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Legal support Letter to Police re. Police confiscations

Climate Camp legal support | 08.08.2008 16:37 | Climate Camp 2008 | Climate Chaos | Repression | Social Struggles | London | World

Police have thieved vast quantities of materials trying to either scupper the camp or prevent effective direct action taking place. This is clearly unlawful, but for various reasons we unfortunately failed to find a way to use the law to prevent it happening. It may be that such a challenge happens yet - if you have had property seized in suspicious circumstances like those outlined below, please contact us

August 4 2008

Dear Assistant Chief Constable Thomas,


I am writing to you on behalf of the legal support team at the Camp for Climate Action.


We are of the view that the very wide ranging seizure operation mounted by your police since the camp began steps far beyond the clearly delimited powers of seizure set out in the Police and Criminal Evidence Act s. 1(6) or (in the case of seizures empowered by the search warrant last Thursday) the Criminal Damage Act 1971 s.6(2). The explicit purpose of these seizures would appear to be at very least to hamper and render ineffective the camp's intention to take non-violent civil disobedience. At the most it constitutes a concerted attempt to disrupt and sabotage the smooth running of the camp itself. Certainly both of these are likely to be the consequences of the seizure policy as currently implemented and there may also be adverse consequences in terms of health and safety.

Being neither prescribed by law nor necessary in a democratic society this policy of seizures amounts in our view to an unjustified interference in the rights of the camp participants under Articles 10, 11 and Protocol 1 of the European Convention on Human Rights. It also amounts to the common law tort of trespass to goods.

We seek your immediate reassurance that you will 1) return to the camp all items unlawfully seized 2) issue guidance to your officers reminding them clearly of the test in PACE s. 1(6) and ensuring that henceforth only articles satisfying this test will be seized.

The Seizures

We have still not been provided with a full list of the hundreds or thousands of articles that have been taken since the camp began. We have been supplied only with a very incomplete list relating to the warrant executed during the police raid on 31.7.08. This list has 56 entries, although many of these entries concern multiple items (eg. “Quantity of hand tools”). Evidence from a number of camp participants conveys the impression that the sheer volume of articles confiscated goes far beyond anything that activists in this country have experienced in connection with protest activities over the last decade or two.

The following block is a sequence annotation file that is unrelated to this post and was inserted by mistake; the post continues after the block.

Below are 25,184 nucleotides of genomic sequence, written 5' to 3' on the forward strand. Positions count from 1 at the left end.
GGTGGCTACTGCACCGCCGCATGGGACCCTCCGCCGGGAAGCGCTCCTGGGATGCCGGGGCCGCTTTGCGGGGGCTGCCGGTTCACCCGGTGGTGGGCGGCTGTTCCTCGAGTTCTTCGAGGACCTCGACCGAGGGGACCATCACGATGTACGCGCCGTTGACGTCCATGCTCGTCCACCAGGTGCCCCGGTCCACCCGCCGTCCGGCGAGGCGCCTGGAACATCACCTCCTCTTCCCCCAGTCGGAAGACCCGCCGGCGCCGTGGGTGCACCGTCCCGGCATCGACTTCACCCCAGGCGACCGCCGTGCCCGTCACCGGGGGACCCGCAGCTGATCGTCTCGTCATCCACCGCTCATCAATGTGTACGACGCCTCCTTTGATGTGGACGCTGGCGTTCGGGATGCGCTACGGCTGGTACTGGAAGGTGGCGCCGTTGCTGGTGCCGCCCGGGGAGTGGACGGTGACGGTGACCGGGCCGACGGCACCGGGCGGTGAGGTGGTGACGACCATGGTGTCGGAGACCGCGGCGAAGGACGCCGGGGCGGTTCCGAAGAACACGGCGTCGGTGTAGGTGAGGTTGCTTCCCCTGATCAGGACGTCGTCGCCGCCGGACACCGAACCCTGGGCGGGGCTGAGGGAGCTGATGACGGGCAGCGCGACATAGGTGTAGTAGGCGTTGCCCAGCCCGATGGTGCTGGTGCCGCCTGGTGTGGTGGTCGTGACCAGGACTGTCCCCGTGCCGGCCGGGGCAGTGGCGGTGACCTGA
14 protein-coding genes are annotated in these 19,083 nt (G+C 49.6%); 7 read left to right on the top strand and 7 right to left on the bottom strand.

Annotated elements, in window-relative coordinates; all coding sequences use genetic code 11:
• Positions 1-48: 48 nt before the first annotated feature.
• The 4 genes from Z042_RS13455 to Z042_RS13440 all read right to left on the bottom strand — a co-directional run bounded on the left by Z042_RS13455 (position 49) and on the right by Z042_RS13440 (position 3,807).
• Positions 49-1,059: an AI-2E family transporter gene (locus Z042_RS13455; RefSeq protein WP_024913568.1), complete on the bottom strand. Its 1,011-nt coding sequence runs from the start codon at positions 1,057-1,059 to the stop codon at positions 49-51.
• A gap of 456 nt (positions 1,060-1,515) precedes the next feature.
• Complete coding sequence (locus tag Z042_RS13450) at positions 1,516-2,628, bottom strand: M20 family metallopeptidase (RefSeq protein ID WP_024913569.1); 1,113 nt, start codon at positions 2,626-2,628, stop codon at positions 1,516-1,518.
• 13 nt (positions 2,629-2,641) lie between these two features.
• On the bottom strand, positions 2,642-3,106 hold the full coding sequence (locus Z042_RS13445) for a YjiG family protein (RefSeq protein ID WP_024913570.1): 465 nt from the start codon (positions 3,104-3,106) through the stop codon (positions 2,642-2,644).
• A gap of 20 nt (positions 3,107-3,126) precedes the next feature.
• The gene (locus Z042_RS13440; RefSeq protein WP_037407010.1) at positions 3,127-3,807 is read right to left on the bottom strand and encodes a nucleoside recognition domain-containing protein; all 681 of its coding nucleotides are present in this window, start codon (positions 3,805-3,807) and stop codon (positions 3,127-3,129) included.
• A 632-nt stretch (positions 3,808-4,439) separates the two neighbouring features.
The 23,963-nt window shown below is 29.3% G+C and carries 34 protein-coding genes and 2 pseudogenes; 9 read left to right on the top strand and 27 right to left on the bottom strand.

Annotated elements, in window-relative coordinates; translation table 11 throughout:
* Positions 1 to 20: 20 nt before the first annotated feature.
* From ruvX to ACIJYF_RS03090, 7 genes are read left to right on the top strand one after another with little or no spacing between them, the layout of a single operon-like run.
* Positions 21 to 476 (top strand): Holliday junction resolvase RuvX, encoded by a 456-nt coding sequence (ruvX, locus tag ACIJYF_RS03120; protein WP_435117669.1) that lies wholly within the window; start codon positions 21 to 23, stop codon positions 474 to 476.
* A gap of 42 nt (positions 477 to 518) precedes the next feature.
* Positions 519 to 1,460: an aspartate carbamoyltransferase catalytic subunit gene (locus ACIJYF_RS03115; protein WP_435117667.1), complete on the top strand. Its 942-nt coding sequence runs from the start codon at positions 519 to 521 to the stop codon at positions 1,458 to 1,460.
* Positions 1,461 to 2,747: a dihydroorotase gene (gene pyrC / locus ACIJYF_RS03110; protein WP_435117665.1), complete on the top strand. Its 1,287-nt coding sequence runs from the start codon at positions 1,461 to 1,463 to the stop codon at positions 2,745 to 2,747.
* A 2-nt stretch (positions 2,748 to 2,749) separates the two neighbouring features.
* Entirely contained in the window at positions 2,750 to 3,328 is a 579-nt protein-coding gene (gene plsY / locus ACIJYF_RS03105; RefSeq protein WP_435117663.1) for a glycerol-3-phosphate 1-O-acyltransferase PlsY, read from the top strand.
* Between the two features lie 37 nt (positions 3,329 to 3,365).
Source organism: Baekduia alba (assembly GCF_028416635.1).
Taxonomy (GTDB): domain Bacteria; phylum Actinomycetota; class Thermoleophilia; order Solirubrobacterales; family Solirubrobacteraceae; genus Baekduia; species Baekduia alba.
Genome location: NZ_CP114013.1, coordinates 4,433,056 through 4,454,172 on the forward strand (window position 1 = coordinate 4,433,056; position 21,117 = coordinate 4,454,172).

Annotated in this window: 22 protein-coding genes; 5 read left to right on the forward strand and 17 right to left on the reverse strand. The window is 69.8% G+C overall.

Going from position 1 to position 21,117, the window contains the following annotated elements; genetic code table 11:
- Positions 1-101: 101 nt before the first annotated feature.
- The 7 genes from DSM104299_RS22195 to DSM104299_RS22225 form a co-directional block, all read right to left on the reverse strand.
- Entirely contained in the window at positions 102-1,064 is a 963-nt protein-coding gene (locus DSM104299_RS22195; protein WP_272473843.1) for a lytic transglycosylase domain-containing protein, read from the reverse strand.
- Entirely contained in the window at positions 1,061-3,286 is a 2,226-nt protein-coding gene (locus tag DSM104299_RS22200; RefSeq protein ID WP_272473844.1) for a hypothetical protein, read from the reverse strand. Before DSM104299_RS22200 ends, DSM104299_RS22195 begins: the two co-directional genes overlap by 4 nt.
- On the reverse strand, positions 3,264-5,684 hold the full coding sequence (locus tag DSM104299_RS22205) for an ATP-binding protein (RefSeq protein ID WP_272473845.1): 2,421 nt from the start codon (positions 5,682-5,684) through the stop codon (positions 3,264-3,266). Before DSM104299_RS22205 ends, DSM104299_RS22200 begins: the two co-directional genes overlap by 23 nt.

This is a very small sample of a few of the items which have been seized broken down into 3 groups:

Group 1

Rolls of duct tape
Bundles of wood
Various saws
Marker pens
Packets of chalk and crayons
Bike locks (attached to bikes)
Puncture repair kits and 2 spare inner tubes (in bike panier)
Personal radio
Rucksack containing walkie talkies
2x3 m waste pipe
Waste elbow
Home made soap
Guys and pole to mount wind turbine
Vehicle equipped with batteries, wind and solar generating capacity
Geodesic dome structure

Group 2

Wet suit
Clown Costume
Grappling hooks
Boxes of coveralls and masks
Hard Hats
Oars, inflatable rafts etc - examples
3D model of Kingsnorth Power Station
Maps of power station
26 Metre long banner showing the history of homo sapiens mapped against carbon emissions

Group 3


The Law

PACE 1984 S. 1(6)
The power of seizure conferred by the Police and Criminal Evidence Act 1984 s.1 reads:

(6) If in the course of such a search a constable discovers an article which he has reasonable grounds for suspecting to be a stolen or prohibited article [...] he may seize it.
(7) An article is prohibited for the purposes of this Part of this Act if it is—
(a) an offensive weapon; or
(b) an article—
(i) made or adapted for use in the course of or in connection with an offence to which this sub-paragraph applies; or
(ii) intended by the person having it with him for such use by him or by some other person.
(8) The offences to which subsection (7)(b)(i) above applies are— [...]
(e) offences under section 1 of the Criminal Damage Act 1971 (destroying or damaging property)].

CDA 1971 S. 6(1)
The more restrictive provision under the Criminal Damage Act 1971 provides, in relation to the warrant issued last Thursday that any constable may search for and seize a thing about which:
(1) there is reasonable cause to believe has been used or is intended for use without lawful excuse—
(a) to destroy or damage property belonging to another; or
(b) to destroy or damage any property in a way likely to endanger the life of another

ECHR / Human Rights Act 1998
These powers must be used in a manner compatible with the ECHR, specifically with rights to freedom of expression and freedom of assembly enshrined in Articles 10 and 11. Any interference with these rights in the interests of preventing crime must be necessary in a democratic society, ie. proportionate and must be prescribed by law rather than based on arbitrary executive whim. Any use of these powers must also be compatible in its exercise with the rights prescribed by Article 1 of Protocol 1 to the Convention which provides:
“Every natural or legal person is entitled to the peaceful enjoyment of his possessions. No one shall be deprived of his possessions except in the public interest and subject to the conditions provided for by law and by the general principles of international law.”
In numerous cases the European Court of Human Rights has reiterated that the Convention is intended to guarantee rights that are not theoretical or illusory, but practical and effective.

The provisions in PACE s.1 are very specific. They do not confer a general power to seize any article that might conceivably be used by any person in connection with any form of illegal action. They require that the item be intended for use in the course of or in connection with committing criminal damage (we here assume that the other offences listed (theft, burglary etc), are not relevant in this situation – if we are incorrect about this please tell us).
In interpreting the meaning of 'in connection with' in a way compatible with camp participants' human rights, regard needs to be had to the fact that seizure of personal property is obviously a draconian power which directly interferes with a person's right to a peaceful enjoyment of their possessions as well as with the ability of persons at the camp to freely assemble satisfactorily and safely and to effectively express themselves politically.
We are concerned that a large number of articles have been seized which either: